Adjusting the FlickLock lever tension requires a small Allen wrench. Other poles feature tightening systems that can be adjusted in the field, without a tool. Luckily, the tool is very small and lightweight, but be sure to bring one with you before heading to a faraway destination like Nepal or Patagonia.

BD Alpine Carbon Men's and Women's poles: M = 130 cm  and W = 125 cm long.
BD Alpine Carbon Men's and Women's poles: M = 130 cm, and W = 125 cm long.

Packed Size

The Alpine Carbon Cork packs down to 24 inches, which is about average in our test, and slightly better than average compared to other three-section telescoping poles. The smallest packing poles in our review feature a tent pole-style z-design that packs down to around 15 inches long. The packed size of the Carbon Cork isn't a problem for most hikers and backpackers, but if you plan on stowing the poles in a backpack for a technical climb, other poles are better suited to the task.

Black Diamond Alpine Carbon pole collapsed.
Black Diamond Alpine Carbon pole collapsed.


These poles are the some of the strongest in our review, despite their carbon construction. Thick shafts and metal lever locks, along with a sturdy grip design, make these poles bombproof. Over the course of our heavy-duty testing, we weren't able to break or tweak these poles. Of course, carbon chips easier than aluminum, so if you deliberately smack them against rocks, they'll wear out quickly. That said, we stuck them in between talus boulders and pulled back and forth, and couldn't get these poles to fail.


The Alpine Carbon Cork is a relatively versatile pole. We've used it for day hikes, 100-mile treks, rocky alpine approaches, pitching our tarp tent in the evening, and on a desperate day of rock climbing, as an emergency 'stick clip' to clip the bolt that was too far above the ground. It can also be used for backcountry skiing or splitboarding. For climbers and technical scramblers, we'd recommend z-style poles that are lighter and can pack smaller. These poles come with rubber tips for better traction and Leave-No-Trace on desert sandstone. They are also compatible with BD's trekking pole snow baskets (sold separately).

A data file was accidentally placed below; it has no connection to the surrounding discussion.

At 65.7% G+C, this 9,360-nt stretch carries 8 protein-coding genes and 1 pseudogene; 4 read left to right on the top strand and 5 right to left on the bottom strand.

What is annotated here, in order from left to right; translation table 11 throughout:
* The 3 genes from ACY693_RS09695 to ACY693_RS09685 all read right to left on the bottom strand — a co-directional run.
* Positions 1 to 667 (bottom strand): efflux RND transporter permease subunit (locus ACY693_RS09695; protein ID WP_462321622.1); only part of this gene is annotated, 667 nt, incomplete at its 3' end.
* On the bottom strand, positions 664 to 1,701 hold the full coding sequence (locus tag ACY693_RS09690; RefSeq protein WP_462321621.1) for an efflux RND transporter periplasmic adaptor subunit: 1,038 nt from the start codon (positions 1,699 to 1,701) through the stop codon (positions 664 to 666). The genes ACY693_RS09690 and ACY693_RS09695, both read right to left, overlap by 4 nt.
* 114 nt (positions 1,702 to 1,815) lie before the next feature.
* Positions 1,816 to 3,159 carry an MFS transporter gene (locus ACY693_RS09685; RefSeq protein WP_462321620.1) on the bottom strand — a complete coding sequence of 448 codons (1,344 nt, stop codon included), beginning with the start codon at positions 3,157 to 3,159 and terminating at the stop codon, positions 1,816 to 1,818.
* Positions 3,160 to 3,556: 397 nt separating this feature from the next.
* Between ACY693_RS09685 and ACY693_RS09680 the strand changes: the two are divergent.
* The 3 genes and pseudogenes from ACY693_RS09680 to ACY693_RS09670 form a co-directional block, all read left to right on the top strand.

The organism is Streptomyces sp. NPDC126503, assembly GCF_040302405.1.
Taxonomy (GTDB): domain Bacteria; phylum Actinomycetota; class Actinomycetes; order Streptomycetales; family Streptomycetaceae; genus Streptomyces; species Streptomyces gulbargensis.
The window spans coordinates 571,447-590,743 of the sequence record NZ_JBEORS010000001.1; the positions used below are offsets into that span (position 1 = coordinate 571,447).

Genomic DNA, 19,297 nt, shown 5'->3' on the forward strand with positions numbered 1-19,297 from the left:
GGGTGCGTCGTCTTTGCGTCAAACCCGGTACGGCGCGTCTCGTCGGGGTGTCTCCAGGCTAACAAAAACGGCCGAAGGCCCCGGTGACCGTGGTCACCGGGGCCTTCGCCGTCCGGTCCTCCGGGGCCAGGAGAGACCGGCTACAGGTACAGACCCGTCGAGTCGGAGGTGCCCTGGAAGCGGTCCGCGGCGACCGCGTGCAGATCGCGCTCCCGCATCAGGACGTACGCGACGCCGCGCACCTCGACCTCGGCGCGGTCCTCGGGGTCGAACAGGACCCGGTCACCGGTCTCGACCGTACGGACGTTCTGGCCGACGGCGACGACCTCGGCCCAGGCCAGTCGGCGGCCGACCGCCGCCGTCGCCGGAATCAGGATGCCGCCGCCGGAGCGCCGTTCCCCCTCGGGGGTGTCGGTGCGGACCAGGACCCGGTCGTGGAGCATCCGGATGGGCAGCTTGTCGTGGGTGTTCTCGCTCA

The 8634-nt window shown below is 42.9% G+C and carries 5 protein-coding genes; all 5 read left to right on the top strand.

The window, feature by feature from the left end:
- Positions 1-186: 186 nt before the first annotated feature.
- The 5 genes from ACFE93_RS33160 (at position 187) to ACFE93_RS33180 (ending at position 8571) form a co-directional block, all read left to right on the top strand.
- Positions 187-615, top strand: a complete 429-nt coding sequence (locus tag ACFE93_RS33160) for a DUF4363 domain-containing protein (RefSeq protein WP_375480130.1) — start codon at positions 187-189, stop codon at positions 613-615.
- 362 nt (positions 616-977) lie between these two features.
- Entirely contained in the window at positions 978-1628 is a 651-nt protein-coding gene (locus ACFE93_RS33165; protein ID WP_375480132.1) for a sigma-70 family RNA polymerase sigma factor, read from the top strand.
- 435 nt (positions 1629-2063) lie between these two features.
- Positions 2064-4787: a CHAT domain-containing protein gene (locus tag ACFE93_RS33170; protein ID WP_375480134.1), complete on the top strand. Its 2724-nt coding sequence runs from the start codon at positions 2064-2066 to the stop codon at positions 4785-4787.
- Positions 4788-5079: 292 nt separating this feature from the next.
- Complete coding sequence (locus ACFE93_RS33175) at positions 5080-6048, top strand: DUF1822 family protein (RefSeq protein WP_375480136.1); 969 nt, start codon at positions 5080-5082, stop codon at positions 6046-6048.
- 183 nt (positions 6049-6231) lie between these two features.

Two Black Diamond poles taped together to use as an emergency 'stick clip' for clipping a high first bolt near Mt. Whitney.
Two Black Diamond poles taped together to use as an emergency 'stick clip' for clipping a high first bolt near Mt. Whitney.


These poles are among the more expensive trekking poles, but their durability and comfort are worth the high price. There are lighter and smaller-packing poles on the market, but if you are looking for the strongest and most reliable pole for heavy-duty hiking and trekking, this pole is a great investment. Black Diamond has an excellent warranty program if anything should go wrong.


The Black Diamond Alpine Carbon Cork is comfortable, durable, and versatile. Other poles may be better for trips that include technical climbing and scrambling, but if those activities aren't on the agenda, these poles are the best you can buy. They will last for many years and are well worth the investment.

OutdoorGearLab tester Rebecca Schroeder feels out the BD Alpine Carbon Corks near the Liberty Bell Group  Washington Pass.
OutdoorGearLab tester Rebecca Schroeder feels out the BD Alpine Carbon Corks near the Liberty Bell Group, Washington Pass.

Graham Williams & Ian Nicholson